Picture Perfect Monday: Trouble With Trumpets

Trumpet Vine (Campsis radicans)
Trumpet Vine (Campsis radicans)

Here is a photo of a Trumpet Vine (Campsis radicans) twined around the utility pole at the back of our neighbor’s yard. This is why I don’t particularly care for them. The flowers can be beautiful and they certainly attract butterflies, bees and hummingbirds. Unfortunately, the vine itself can form a stranglehold on trees and inanimate objects. The utility pole around which this plant is wrapped is probably 30 feet tall and has been almost completely enveloped by this plant. Shoots of Trumpet Vines pop up everywhere and are almost impossible to eradicate. They have traveled underground from the neighbor’s yard to the opposite side of our property, coming up along the foundation of the house and growing through the flooring of the deck. Beware Campsis radicans! It is unbelievably invasive. If you find one in a garden center, run away from it as fast as you can!

Negative Image of Trumpet Vine (Campsis radicans)
Negative Image of Trumpet Vine (Campsis radicans)
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14 thoughts on “Picture Perfect Monday: Trouble With Trumpets

  1. It is intensely difficult to remove! I long ago added it to my (very, very) extensive list of twiners and climbers that are more trouble than they are worth and should not be planted in standard sized gardens. Hopefully it won’t do too much damage to your yard

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    • The shoots get plucked out of the ground as soon as they’re seen. Some crawl through the privacy fence. They get pulled through the fence and cut off. I haven’t seen as many the past two summers, so perhaps the neighbors have noticed me hacking at them!

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    • It does have beautiful flowers and I’ve seen a number of them growing in my neighborhood. I do think that if they aregrown, though, it needs to be in very large areas where they won’t become overly-invasive, such as on acreage areas. Having them growing on residential-sized lots is just asking for trouble in the future. Most I see are twining through and ruining privacy fences, etc.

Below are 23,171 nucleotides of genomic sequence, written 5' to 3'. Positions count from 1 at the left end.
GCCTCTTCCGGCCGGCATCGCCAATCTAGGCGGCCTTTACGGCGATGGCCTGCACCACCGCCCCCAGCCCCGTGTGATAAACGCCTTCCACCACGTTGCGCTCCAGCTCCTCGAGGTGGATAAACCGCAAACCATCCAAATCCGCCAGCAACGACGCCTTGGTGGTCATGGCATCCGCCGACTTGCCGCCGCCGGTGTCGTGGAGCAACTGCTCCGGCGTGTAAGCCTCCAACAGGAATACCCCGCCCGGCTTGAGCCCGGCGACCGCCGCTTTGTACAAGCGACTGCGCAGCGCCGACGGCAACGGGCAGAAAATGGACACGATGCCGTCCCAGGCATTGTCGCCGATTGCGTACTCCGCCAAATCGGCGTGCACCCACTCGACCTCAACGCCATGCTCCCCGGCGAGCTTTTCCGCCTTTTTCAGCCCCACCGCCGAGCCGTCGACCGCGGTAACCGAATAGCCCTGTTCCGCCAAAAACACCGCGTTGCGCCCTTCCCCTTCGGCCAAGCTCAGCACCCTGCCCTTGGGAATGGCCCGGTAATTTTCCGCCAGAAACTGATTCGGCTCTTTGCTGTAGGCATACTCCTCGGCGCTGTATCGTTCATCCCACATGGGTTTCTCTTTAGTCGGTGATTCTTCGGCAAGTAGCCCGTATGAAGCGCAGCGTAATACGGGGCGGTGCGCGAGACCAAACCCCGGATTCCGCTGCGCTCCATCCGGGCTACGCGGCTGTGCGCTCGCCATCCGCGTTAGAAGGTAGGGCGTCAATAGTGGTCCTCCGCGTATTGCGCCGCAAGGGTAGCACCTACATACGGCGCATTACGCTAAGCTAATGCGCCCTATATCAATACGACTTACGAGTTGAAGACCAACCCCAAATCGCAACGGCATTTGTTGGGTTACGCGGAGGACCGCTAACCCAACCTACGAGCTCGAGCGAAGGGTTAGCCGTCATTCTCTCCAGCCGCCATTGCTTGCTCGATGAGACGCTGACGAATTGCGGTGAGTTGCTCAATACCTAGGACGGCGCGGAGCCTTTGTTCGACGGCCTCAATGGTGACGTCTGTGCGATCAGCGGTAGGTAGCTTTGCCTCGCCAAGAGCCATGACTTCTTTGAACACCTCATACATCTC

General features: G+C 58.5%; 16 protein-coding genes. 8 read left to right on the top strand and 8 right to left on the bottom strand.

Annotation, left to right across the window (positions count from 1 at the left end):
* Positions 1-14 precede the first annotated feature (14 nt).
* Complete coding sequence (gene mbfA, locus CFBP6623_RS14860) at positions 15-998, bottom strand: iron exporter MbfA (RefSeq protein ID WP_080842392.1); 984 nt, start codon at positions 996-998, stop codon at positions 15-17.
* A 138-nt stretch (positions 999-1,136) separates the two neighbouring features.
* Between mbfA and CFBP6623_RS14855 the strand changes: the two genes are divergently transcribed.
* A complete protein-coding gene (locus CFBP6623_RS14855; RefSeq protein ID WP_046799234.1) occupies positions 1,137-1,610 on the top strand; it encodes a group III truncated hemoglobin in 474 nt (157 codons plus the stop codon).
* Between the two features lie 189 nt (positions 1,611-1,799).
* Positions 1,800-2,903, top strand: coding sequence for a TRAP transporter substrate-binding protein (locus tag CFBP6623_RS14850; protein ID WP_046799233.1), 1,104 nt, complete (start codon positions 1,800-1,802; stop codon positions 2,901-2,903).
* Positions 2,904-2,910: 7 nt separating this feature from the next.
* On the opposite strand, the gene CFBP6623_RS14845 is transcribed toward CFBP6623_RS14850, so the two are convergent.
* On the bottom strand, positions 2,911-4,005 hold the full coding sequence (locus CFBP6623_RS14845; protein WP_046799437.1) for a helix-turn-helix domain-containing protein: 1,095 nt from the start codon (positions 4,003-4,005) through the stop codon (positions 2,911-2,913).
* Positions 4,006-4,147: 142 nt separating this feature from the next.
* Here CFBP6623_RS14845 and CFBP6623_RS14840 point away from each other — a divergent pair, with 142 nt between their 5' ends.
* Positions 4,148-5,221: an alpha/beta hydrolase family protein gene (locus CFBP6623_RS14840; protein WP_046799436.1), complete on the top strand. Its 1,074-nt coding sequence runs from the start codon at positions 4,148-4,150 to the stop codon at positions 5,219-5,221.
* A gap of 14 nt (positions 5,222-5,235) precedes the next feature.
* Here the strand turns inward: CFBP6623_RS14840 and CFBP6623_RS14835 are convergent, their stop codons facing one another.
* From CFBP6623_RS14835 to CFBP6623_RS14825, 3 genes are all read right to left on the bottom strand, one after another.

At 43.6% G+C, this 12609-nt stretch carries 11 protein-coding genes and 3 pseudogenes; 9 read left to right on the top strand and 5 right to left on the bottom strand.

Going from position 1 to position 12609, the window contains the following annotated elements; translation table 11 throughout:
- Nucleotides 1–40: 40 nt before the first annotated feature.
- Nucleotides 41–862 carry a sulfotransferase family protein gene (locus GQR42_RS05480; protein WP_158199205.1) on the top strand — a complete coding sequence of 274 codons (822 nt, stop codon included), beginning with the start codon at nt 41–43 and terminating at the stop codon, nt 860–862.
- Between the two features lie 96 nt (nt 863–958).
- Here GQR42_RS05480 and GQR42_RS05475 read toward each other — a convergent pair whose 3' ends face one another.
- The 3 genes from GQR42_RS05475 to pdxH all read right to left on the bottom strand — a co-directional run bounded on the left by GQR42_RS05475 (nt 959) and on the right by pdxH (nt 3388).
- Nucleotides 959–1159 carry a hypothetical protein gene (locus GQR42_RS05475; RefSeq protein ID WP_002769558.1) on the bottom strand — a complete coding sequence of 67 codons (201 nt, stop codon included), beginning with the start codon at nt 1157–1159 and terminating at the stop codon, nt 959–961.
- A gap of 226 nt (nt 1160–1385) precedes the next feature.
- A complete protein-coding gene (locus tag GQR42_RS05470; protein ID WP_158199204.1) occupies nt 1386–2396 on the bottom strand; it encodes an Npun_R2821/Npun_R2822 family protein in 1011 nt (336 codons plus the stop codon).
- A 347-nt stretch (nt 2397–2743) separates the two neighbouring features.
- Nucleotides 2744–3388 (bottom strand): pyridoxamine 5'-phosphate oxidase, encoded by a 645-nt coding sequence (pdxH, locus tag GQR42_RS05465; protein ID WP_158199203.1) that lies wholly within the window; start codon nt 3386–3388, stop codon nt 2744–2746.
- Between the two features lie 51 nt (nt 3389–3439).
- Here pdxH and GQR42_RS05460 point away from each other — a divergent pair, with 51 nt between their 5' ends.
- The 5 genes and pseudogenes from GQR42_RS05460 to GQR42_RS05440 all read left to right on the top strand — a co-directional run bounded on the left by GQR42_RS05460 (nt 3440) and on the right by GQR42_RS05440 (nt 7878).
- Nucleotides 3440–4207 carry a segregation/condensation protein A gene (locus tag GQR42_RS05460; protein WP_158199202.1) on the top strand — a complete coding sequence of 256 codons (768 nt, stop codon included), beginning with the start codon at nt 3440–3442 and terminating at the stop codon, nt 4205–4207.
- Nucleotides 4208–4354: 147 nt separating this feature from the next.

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  2. I am that neighbor…the one who mistakenly (nobody warned me) bought and planted a trumpet vine, which I am now battling week in and week out, nearly all year long. So far it seems to be keeping out of the neighbor’s trees but it is truly a bit of a monster once established. Digging it out of paths and beds has become part of what it means to “go out and work in the garden” here.

    Trumpet vine plant and horsetail fern are the two biggest mistakes I ever made at the nursery. The horsetail fern escaped its bounds and took years but has finally been eradicated. The trumpet vine? I’m not sure we’ll ever be rid of it entirely, but we are trying!

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    • Ooops! They are a battle. Our neighbors seem to like the one they have, though. It was there already when they moved in. And they enjoy the “native” look. And maybe they even realize that the plant does cause problems (I think maybe the phone company or electric company people have hinted to them in the past because they tend to have line problems!). But I don’t think they’re going to take a hacksaw to it unless they’re ordered to! I don’t know anything about horsetail fern, but I’ll be sure to keep away from it!

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  3. Those trumpets have a bad and deservedly so, reputation. A better behaved alternative is the Bignonia capreolata, Crossvine. It has simlar trumpet flowers, but isn’t such an aggressive vine. Love that second photos, btw.

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  4. Good blogg- thank you!I have one. My plant is not invasive (we have in Italy +104°F in summer and sometimes -5°C in winter), it lives in poor soil with many stones. I have a couple of plant which we potting in the spring. I will be honest-it would be too good to have more plants.

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